Comments about ‘Up to 300,000 Utahns qualify for tax subsidies for health insurance premiums’

Return to article »

Published: Wednesday, Nov. 6 2013 5:35 p.m. MST

  • Oldest first
  • Newest first
  • Most recommended

This article uses tax credit and subsidy interchangeably. They are two very different things, a subsidy is a direct payment, a tax credit is a reduction in taxes payable. For those who pay no taxes due to a lack of income, a tax credit is worthless. I suspect that the use of tax credit is erroneous, and that subsidy is the correct word in this context. Will the author please explain what he meant when using the term tax credit? Please?

USS Enterprise, UT

To "pragmatistferlife" no, it has everything to do with the ACA. As my company was cutting back on medical benefits they clearly stated that they were doing so to gain compliance with the ACA.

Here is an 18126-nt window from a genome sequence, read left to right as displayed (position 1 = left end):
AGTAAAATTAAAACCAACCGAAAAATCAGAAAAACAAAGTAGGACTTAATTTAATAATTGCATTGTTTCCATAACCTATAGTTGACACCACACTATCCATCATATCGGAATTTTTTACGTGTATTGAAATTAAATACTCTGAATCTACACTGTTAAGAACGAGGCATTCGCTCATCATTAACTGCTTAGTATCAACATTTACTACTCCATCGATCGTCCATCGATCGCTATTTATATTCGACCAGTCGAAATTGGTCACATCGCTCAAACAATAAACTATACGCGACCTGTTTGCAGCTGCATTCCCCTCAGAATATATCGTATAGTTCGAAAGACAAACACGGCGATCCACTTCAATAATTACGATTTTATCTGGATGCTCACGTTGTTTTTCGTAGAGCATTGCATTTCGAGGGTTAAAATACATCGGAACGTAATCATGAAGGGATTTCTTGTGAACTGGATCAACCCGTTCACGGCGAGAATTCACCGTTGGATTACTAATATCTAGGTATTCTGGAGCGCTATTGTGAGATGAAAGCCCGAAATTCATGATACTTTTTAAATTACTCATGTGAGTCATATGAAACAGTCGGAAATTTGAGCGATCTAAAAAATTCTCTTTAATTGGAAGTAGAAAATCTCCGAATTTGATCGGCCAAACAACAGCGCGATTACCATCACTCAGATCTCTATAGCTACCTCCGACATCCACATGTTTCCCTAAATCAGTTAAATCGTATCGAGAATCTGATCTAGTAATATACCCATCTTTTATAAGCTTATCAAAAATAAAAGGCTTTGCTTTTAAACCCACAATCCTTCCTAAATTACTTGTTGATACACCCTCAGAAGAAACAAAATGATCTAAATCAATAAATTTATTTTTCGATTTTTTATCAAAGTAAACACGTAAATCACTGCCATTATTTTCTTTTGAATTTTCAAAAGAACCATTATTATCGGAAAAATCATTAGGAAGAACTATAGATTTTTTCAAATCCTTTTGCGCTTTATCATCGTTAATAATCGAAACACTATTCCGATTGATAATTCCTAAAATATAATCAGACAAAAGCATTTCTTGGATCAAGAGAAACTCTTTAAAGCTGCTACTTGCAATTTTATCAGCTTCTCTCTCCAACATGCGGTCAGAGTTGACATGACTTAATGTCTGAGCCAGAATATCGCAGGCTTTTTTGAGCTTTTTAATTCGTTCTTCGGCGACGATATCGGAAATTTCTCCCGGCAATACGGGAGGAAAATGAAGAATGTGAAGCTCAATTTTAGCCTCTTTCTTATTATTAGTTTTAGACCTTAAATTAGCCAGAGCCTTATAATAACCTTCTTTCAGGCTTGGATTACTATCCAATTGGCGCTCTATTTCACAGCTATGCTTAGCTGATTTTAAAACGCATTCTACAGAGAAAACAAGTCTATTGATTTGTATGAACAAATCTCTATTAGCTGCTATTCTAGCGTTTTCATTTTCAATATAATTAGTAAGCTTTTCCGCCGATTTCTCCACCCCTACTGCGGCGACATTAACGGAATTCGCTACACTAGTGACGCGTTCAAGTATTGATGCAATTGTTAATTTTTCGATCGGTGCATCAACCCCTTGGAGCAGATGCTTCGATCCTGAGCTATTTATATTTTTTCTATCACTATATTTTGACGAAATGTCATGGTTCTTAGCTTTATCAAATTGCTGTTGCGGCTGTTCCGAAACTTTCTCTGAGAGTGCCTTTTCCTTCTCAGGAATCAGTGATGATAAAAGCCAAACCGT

You say that "17% of GDP, 40 million sucking off of the others" is bad, but what has changed? With the ACA we now pay twice for those people when they get sick. First we pay for their insurance, then we have to pay their deductables because they couldn't afford to pay anything in the first place.

As for the "millions losing coverage once they get sick, and sub standard results is not acceptable" we now have millions losing coverage because of a law. Plus, that is a myth perpetuated by liberals. The fact is that most companies have provisions to cover people with pre-existing conditions. Many have a waiting period before they cover those conditions, but you could get insurance. For those that were deemed uninsurable there was a law made in 1996 that required states to establish a high risk pool.

The ACA did nothing, except increase dependance on government and make insurance cover less while costing more.

to comment

DeseretNews.com encourages a civil dialogue among its readers. We welcome your thoughtful comments.
About comments